Entry-level jobs as a health and safety engineer require a bachelor's degree. Bachelor's degree programs typically are 4-year programs and include classroom, laboratory, and field studies in applied engineering. In addition to programs in mechanical, electrical, and industrial engineering, programs in systems engineering and fire protection engineering are offered at some colleges and universities. Students interested in becoming a health and safety engineer should seek out coursework in occupational safety and health, industrial hygiene, ergonomics, or environmental safety.

Students interested in entering the relatively new field of software safety engineering may pursue a degree in computer science.

Many colleges and universities offer cooperative programs, which allow students to gain practical experience while completing their education.

A few colleges and universities offer 5-year accelerated programs that lead to both a bachelor’s and a master’s degree. A master’s degree allows engineers to enter the occupation at a higher level, where they can develop and implement safety systems.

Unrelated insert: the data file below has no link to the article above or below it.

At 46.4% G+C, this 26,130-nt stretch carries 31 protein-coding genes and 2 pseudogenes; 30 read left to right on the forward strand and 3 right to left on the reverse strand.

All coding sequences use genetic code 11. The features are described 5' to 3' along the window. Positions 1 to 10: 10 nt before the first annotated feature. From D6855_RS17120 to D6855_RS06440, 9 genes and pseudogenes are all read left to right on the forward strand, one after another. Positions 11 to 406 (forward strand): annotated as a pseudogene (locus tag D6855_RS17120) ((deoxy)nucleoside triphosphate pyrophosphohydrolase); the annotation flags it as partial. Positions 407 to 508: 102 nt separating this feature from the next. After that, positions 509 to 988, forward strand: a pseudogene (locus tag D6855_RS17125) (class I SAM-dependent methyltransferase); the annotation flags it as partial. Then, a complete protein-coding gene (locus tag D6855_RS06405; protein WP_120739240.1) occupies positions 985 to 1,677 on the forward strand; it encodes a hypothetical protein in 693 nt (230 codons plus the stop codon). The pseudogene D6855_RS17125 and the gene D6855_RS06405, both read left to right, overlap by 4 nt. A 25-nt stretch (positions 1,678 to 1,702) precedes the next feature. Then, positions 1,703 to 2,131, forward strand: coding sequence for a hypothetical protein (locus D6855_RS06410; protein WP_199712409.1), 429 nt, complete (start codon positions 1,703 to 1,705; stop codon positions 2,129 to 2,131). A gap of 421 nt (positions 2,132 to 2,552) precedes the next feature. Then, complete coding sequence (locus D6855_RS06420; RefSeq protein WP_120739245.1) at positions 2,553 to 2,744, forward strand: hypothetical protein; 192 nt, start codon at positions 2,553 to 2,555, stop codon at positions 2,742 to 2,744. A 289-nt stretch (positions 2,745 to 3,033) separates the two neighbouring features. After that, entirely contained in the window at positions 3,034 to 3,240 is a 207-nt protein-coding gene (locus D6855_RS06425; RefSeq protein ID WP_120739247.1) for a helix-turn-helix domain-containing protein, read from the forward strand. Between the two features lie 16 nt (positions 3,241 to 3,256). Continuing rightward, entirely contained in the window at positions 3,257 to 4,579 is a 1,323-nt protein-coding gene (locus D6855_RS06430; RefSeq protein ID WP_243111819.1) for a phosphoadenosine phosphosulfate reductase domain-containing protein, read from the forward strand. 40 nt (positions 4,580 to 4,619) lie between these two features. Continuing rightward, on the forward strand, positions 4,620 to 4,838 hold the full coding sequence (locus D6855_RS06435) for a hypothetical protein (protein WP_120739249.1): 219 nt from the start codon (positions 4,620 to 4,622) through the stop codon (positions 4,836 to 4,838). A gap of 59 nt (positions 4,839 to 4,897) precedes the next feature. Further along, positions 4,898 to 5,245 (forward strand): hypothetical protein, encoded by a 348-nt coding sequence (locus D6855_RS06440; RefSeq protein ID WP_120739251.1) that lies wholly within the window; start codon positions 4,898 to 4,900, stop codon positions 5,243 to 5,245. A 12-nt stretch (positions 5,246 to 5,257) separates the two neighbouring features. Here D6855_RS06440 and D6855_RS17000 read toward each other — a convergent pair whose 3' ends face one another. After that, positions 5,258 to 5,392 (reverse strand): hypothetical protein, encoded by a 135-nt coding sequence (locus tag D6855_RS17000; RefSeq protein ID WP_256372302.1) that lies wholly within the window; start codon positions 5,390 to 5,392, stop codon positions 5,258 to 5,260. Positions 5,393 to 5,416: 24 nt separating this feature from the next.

ABET accredits programs in engineering.

Important Qualities

Creativity. Health and safety engineers are asked to produce designs showing potential problems and remedies for them. They must be creative to work with unique situations during each project.

Critical-thinking skills. Health and safety engineers must identify potential hazards and problems before they cause material damage or become a health threat. Thus, these engineers must be able to sense hazards to humans and property wherever they may arise in the workplace or in the home.

Observational skills. Health and safety engineers must observe and learn how operations function so that they can identify risks to people and property. This type of observation and learning requires the ability to think in terms of overall processes within an organization. Health and safety engineers can then recommend systemic changes to minimize risks.

Problem-solving skills. In designing solutions for entire organizational operations, health and safety engineers must take into account processes from more than one system at the same time. In addition, they must try to anticipate a range of human reactions to the changes they recommend.

Reading skills. Health and safety engineers must be able to interpret federal and state regulations and understand the goals of those regulations so that they can propose proper designs for specific work environments.

Licenses, Certifications, and Registrations